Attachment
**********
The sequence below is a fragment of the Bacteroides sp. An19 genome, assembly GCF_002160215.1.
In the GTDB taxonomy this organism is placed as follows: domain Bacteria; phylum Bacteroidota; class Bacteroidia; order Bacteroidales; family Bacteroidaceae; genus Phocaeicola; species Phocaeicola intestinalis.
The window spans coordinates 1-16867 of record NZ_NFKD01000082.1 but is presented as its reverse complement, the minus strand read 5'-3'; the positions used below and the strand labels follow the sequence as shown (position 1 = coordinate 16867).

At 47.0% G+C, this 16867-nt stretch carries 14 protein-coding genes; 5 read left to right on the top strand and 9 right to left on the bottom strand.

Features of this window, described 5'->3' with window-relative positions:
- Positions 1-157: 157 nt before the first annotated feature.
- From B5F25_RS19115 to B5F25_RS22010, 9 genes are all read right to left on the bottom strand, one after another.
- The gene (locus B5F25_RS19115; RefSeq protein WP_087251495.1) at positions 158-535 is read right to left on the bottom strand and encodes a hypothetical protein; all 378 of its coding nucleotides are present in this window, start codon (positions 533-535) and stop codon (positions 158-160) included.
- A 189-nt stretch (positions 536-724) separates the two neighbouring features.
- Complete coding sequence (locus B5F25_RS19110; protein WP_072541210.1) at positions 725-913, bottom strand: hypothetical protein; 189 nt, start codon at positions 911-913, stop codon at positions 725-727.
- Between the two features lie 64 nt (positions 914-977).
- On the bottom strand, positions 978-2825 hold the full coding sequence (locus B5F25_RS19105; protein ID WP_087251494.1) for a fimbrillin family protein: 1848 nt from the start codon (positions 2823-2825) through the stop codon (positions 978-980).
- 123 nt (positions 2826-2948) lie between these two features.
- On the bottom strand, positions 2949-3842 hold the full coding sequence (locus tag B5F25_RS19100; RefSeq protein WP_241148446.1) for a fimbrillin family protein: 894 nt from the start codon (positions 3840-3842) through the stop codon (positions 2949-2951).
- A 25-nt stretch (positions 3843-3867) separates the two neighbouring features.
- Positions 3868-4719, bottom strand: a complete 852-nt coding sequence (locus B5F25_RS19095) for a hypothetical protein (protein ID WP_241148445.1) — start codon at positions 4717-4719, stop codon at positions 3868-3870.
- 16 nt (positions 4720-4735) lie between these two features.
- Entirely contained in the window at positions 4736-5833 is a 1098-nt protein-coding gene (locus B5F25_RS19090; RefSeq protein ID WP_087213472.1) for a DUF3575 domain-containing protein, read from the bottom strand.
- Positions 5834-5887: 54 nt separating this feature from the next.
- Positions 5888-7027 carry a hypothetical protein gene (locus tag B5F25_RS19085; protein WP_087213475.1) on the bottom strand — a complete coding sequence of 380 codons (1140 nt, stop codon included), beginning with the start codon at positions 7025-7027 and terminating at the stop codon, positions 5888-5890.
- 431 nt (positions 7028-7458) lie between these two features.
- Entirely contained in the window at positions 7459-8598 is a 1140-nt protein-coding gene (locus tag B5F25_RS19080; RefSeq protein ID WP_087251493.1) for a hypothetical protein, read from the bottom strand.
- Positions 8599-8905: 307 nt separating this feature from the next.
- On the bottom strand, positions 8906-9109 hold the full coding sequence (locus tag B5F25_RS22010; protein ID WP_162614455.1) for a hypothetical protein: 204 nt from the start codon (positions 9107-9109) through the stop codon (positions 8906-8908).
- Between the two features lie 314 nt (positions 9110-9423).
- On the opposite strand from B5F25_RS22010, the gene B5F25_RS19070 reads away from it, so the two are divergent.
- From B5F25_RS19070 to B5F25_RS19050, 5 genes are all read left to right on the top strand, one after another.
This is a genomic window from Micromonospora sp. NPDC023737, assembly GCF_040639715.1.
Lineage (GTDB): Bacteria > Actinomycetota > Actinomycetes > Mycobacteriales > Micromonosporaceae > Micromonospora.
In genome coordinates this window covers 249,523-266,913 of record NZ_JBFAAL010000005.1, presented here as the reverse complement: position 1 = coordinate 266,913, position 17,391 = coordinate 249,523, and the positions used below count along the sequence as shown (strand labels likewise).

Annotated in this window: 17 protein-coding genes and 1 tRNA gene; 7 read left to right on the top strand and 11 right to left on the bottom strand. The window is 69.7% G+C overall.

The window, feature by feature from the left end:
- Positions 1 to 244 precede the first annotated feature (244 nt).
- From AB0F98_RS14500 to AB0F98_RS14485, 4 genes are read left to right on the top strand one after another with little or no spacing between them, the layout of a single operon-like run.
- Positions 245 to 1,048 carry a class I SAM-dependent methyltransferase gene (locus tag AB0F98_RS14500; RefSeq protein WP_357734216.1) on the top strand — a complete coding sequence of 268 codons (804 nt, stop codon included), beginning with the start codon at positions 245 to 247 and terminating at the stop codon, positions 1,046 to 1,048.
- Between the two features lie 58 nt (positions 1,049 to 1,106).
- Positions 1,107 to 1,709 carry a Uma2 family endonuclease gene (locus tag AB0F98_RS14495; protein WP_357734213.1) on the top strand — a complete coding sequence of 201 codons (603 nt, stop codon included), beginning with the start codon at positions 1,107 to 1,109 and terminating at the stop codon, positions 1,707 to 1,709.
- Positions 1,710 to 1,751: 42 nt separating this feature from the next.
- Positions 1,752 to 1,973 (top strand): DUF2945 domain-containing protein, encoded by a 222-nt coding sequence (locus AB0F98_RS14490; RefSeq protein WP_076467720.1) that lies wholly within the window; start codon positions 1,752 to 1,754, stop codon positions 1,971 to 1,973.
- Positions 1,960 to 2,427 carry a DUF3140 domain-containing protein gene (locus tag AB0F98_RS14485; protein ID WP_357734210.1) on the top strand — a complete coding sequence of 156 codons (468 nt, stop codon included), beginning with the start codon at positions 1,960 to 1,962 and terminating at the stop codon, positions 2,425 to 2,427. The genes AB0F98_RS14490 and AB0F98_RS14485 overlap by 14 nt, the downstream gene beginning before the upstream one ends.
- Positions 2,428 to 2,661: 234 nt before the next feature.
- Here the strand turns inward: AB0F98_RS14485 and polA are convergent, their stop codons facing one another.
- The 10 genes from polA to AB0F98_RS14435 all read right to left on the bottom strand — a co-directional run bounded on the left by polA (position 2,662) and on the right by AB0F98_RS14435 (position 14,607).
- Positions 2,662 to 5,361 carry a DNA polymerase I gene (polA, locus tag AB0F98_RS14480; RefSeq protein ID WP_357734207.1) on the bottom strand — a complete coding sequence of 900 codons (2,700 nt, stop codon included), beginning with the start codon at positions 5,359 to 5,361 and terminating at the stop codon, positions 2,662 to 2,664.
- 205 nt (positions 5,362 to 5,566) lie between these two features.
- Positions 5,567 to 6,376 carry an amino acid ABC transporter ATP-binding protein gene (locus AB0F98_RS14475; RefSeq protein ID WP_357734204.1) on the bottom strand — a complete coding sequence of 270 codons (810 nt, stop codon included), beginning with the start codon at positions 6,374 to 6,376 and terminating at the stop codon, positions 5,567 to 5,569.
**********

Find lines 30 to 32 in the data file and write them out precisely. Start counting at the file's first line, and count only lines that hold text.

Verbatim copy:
In genome coordinates this window covers 249,523-266,913 of record NZ_JBFAAL010000005.1, presented here as the reverse complement: position 1 = coordinate 266,913, position 17,391 = coordinate 249,523, and the positions used below count along the sequence as shown (strand labels likewise).

Annotated in this window: 17 protein-coding genes and 1 tRNA gene; 7 read left to right on the top strand and 11 right to left on the bottom strand. The window is 69.7% G+C overall.

The window, feature by feature from the left end: